I nailed the shot and smiled. I couldn’t help it. I just hit a three in the face of an MJ. It felt good. For about three seconds…This was Michael Jordan’s son remember? He was pissed. The next possession he takes the inbounds pass. I was feeling myself a little. I pick him up at the three point line, it doesn’t matter. He basically just bullies me to the basket and just throws down a dunk in my face knocking me over, stands over me for a second, then trots back to his side of the court. Let’s just say someone else switched to defense on Marcus for the rest of the game. But for the rest of my life, I will always remember the time I swished a three in MJ’s face and ended up with a shoe print on my back as a reward.

Posted in Here's a Dumb Story, Writing | Tagged | Leave a comment

Here’s a Dumb Story #2

*Don’t judge me too harshly for this one

Dumb Story #2: You’ll Never See This One Coming

When I was between the ages of 10-12, I used to attend a summer camp in Colorado called Sanborn Western Camps. This was a five-week overnight camp where we would do a variety of fun outdoor adventures like horse back riding, mountain climbing, hiking, and other adventurous things.

At camp, we would sleep in these big green tents with around six campers and a counselor in each tent (my sister was a counselor on the girls’ side of camp). Throughout the weeks spent at camp, campers had the opportunity to go on different expeditions of their choice. There were day long activities, where you would go out, do some fun thing, then come back and sleep back in your big tent. There were also two day, three day, even four day expeditions. These involved more intense activities including mountain climbing. I remember some of my big trips including climbing Mt. Sherman, Mt. Antero, and a few others. We would take vans out as far as we could, then hike into the area, pitch our own three person tents, and then climb the mountain the next day.

When not out on an expedition, we were spending time at the home camp doing activities like ultimate frisbee, day hikes, arts and crafts projects etc…Spending almost everyday in a large, yet confined, tent made us very close with our tentmates. And every year I found great friendships. As many of you have probably experienced (or maybe not if you are more civilized than myself), when you become really close with people oftentimes that friendship manifests through giving each other a bunch of shit. We would mess with each other all the time by playing pranks on each other, making fun of each other, you get the point. So this is where our story begins…(please don’t judge me too harshly for what is about to pursue, I was young and dumb and still live with the guilt all these years later)

For one of our two day expeditions, my friends and I all decided to go together on the same trip. I’ll be honest, I can’t even remember what the purpose of the trip was as what is about to happen is implanted in my brain, and I will never be able to override it. The first day we spent our time hiking out to the campsite. It was not a particularly long or grueling hike. We arrived at our destination around mid-morning or early afternoon. It didn’t take long to pitch our tents (I was sharing a tent with two of my best friends at camp during the time). After the tents were up and lunch was eaten, the counselors in charge of the trip offered up an optional afternoon hike. One friend of mine and I decided we were good for the day and wanted to stay at the campsite and play tag or ultimate frisbee, whatever the activity would be. My other friend decided a hike would be fun and took up the counselor’s offer for a hike, so he headed out with a group of kids on a short afternoon hike.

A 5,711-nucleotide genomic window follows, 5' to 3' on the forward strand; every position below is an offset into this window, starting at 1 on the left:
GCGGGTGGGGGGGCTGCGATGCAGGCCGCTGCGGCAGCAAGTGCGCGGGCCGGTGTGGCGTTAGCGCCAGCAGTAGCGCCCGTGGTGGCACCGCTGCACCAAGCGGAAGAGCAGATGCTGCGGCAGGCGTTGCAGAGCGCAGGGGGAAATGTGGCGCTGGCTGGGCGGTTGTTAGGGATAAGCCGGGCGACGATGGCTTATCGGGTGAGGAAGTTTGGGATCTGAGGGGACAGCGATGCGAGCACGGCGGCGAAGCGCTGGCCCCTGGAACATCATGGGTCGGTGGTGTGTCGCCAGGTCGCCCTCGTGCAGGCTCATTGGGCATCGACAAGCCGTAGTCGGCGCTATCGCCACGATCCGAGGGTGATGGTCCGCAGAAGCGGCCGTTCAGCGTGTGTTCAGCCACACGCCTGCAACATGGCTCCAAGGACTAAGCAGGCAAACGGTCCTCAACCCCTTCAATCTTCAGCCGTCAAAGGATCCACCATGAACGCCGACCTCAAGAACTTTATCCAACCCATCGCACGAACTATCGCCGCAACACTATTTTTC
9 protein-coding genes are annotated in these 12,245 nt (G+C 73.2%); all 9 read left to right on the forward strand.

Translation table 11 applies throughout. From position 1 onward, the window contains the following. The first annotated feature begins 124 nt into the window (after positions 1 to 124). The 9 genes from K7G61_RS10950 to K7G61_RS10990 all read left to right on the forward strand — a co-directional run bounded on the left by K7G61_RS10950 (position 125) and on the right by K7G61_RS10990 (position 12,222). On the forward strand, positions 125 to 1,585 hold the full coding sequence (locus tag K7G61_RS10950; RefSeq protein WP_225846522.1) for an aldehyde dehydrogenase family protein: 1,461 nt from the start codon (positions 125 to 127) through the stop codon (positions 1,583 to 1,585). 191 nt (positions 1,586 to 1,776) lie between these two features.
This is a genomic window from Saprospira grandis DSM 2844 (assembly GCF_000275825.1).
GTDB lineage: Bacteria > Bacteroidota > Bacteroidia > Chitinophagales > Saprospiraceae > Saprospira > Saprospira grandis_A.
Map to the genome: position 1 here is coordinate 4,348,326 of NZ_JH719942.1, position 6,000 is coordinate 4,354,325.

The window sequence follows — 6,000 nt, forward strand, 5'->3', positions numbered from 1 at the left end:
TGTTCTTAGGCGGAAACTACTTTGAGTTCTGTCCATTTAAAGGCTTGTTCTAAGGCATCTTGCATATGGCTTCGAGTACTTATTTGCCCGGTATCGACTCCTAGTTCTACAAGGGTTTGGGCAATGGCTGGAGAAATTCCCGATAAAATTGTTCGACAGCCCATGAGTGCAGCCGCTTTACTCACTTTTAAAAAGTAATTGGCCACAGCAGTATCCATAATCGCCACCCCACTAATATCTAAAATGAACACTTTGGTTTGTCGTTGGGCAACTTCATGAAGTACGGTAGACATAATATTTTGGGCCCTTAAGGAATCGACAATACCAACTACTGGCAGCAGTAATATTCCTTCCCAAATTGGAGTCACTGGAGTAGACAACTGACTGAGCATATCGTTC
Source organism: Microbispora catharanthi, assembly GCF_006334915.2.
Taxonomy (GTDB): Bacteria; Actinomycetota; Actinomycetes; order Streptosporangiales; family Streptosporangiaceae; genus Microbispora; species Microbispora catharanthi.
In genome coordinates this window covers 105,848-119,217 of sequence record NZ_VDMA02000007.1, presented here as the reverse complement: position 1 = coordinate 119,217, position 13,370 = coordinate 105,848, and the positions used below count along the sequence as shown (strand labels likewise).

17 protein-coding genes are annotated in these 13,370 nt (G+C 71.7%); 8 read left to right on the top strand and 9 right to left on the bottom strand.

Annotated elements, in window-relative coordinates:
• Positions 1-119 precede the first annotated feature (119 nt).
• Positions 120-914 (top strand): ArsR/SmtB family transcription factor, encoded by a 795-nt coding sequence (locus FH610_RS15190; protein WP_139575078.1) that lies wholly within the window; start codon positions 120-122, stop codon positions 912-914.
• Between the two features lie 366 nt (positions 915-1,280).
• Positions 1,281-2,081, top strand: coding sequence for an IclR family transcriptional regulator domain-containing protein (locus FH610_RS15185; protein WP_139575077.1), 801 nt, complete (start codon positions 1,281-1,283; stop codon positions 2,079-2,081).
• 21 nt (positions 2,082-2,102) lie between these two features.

Now, this friend of mine who decided to go on the hike would not be considered the cleanest or most organized kid at camp (coming from me that’s saying a lot). So, despite the fact that we had been at the campsite for maybe an hour or two, the contents of his pack were strewn all over the tent floor. My other friend and I were in the tent about to play cards, but we needed a clean playing surface. So we started to shove our friend’s stuff to his side of the tent. And that’s when we saw it: his bright white, teeny tiny, tightie whitey underwear. I mean we were 12 year old boys, could we not grab them and laugh at him about them? (The answer of course is yes, of course we could have not made fun of him, but that’s not how our friendship worked). I decided to be the bad guy, and when he returned to camp, I was going to make sure he knew that we found his underwear (as I write this, I just can’t stop thinking about how stupid this is).

Fast-forward a few hours and I see the hiking party returning. At long last my incredible moment of making fun of my friend has arrived. I see him in the distance with the counselor walking up our way. I don’t care that he’s with the counselor, I can’t help myself I need to laugh at my friend’s expense. I shout at him, waving his underwear in the air, “I think you forgot your underwear!” I’m laughing, my other friend is laughing, but our hiking friend is still too far away. So I shout a little louder, everyone in the camp can hear me. The entire camp’s attention is on my friend. All eyes drawn to our fallen comrade. As my hiking friend and the counselor approach closer, I notice the counselor’s arm is around him. I notice tears in my friend’s eyes. My jaw drops. The underwear drops. Chills of guilt and embarrassment run through my skin. I feel like I’m on fire. I will never forget the feeling. I think to myself, it was just a joke. This friend had pulled much worse pranks on me. Still, the look of severe pain on his face, the tears in his eyes, how small in that moment he looked will stick with me forever. I go up to apologize. When I start apologizing both my friend and the counselor have no idea what I’m talking about. They look at me quizzically when I mention underwear, and I even see a small smile cross my friend’s face at the word underwear (we were 12, the word underwear was funny then for some reason). Neither of them had heard me yelling about the underwear (although after I told the counselor about it, he gave me a stern talk later that night). It turns out my friend was kicked by a horse.